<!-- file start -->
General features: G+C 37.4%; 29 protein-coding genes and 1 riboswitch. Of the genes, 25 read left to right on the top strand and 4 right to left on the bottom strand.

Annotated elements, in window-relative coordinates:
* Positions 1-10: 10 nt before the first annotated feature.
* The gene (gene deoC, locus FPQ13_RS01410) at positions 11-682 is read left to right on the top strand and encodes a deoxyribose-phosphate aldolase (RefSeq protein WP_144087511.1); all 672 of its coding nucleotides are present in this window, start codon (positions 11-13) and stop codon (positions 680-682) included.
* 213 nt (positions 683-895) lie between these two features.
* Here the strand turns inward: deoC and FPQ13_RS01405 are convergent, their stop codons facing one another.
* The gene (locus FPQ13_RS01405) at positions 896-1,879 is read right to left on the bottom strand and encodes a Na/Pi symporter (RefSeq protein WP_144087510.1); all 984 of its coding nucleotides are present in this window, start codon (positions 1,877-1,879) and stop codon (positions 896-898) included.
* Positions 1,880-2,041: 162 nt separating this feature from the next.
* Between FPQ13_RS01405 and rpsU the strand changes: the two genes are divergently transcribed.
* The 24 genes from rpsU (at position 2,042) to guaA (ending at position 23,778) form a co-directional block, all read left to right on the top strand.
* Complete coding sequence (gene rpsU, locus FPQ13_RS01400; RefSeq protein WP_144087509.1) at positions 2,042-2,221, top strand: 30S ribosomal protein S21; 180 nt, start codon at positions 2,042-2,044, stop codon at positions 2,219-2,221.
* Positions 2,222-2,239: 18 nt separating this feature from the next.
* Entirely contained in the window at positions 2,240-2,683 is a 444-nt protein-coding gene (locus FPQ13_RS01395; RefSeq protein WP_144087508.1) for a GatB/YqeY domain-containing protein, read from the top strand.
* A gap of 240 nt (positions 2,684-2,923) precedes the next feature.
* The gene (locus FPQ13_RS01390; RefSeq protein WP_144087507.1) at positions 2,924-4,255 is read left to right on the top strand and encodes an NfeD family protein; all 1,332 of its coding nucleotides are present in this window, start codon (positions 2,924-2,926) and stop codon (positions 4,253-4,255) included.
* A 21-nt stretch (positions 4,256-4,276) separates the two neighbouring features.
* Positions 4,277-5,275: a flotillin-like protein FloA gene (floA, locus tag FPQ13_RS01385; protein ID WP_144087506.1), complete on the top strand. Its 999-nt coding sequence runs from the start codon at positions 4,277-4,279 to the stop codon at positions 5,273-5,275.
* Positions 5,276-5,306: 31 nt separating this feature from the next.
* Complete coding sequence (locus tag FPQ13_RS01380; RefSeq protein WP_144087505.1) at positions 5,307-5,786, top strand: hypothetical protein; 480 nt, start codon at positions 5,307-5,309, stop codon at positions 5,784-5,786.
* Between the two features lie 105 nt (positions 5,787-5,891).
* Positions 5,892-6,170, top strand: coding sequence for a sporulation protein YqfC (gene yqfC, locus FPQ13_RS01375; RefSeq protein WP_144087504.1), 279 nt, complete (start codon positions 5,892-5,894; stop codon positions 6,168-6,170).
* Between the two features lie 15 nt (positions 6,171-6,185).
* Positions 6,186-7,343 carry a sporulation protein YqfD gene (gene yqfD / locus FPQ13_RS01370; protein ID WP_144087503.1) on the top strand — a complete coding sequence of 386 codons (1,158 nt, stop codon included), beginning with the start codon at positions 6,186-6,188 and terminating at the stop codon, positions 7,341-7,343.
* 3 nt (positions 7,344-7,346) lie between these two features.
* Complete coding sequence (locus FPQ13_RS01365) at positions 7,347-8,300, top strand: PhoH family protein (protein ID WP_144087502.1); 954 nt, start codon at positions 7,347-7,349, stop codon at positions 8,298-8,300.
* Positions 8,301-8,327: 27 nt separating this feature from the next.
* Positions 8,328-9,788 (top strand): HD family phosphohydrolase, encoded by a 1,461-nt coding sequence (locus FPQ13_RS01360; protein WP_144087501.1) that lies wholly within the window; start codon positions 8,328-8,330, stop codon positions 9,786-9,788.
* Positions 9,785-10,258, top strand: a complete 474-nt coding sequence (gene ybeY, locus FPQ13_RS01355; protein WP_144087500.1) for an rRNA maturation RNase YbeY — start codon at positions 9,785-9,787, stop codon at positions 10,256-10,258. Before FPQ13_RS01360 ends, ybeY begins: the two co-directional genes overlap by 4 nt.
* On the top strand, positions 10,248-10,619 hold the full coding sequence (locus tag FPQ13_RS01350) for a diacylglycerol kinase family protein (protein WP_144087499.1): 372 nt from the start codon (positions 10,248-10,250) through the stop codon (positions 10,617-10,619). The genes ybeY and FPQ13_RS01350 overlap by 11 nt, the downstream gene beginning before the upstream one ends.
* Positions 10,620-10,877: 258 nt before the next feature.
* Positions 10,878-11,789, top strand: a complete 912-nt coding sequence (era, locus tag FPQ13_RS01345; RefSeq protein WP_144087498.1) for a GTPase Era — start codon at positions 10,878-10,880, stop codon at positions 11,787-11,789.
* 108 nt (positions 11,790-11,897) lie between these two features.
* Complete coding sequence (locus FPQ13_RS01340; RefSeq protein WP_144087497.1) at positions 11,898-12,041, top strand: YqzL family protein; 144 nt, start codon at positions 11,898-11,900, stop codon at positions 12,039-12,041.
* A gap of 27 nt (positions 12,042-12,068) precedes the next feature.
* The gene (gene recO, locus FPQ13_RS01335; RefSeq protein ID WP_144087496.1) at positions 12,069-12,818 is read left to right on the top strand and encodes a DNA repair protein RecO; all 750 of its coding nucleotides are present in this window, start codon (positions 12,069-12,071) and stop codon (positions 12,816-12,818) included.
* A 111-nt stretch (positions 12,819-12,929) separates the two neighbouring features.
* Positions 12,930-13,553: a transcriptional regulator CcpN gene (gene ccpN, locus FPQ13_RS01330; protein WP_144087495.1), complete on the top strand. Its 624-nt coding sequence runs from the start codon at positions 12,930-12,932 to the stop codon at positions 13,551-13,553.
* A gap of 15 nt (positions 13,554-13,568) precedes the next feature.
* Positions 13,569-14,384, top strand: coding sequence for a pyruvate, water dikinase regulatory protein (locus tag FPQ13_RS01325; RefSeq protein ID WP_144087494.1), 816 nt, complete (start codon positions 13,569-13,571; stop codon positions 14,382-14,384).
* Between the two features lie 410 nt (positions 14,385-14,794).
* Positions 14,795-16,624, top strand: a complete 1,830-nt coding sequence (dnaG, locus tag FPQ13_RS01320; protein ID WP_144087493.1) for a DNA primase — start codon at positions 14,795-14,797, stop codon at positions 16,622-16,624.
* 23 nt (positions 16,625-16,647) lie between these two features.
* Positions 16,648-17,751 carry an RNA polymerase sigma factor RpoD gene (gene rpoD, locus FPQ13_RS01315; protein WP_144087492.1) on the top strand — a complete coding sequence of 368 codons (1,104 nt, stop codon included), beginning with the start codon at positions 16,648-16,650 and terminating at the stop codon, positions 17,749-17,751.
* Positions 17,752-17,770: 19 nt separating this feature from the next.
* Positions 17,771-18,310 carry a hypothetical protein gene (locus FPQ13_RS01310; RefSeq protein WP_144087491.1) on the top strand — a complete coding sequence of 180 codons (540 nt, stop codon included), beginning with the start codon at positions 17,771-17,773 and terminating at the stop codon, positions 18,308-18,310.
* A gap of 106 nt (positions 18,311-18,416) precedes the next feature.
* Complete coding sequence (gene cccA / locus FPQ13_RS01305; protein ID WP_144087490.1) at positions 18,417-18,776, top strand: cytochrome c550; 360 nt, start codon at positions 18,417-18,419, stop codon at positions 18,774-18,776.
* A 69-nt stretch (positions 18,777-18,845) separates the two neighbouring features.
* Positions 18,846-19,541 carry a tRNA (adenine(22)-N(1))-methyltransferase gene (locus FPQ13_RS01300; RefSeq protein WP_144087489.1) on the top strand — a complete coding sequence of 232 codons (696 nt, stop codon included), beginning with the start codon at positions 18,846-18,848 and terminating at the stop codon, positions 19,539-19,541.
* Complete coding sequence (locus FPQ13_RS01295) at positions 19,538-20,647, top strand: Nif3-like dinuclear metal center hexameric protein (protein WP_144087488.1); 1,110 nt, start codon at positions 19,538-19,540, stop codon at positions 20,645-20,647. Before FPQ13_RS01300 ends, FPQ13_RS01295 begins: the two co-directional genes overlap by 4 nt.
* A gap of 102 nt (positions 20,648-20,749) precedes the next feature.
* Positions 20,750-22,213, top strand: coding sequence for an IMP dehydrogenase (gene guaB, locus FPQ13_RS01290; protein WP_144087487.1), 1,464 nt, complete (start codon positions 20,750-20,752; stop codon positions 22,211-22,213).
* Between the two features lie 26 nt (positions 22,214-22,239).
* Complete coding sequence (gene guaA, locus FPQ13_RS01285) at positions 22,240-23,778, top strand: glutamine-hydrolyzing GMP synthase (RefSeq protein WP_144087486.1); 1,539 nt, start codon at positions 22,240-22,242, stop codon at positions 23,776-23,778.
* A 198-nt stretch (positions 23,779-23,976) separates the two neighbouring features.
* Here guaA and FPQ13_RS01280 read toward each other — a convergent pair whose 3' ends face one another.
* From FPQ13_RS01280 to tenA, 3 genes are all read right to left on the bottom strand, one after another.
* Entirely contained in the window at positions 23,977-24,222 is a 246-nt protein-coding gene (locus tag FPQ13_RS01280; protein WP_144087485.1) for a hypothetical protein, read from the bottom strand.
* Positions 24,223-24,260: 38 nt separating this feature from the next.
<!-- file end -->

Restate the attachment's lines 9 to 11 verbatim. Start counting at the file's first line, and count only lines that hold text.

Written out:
* Between FPQ13_RS01405 and rpsU the strand changes: the two genes are divergently transcribed.
* The 24 genes from rpsU (at position 2,042) to guaA (ending at position 23,778) form a co-directional block, all read left to right on the top strand.
* Complete coding sequence (gene rpsU, locus FPQ13_RS01400; RefSeq protein WP_144087509.1) at positions 2,042-2,221, top strand: 30S ribosomal protein S21; 180 nt, start codon at positions 2,042-2,044, stop codon at positions 2,219-2,221.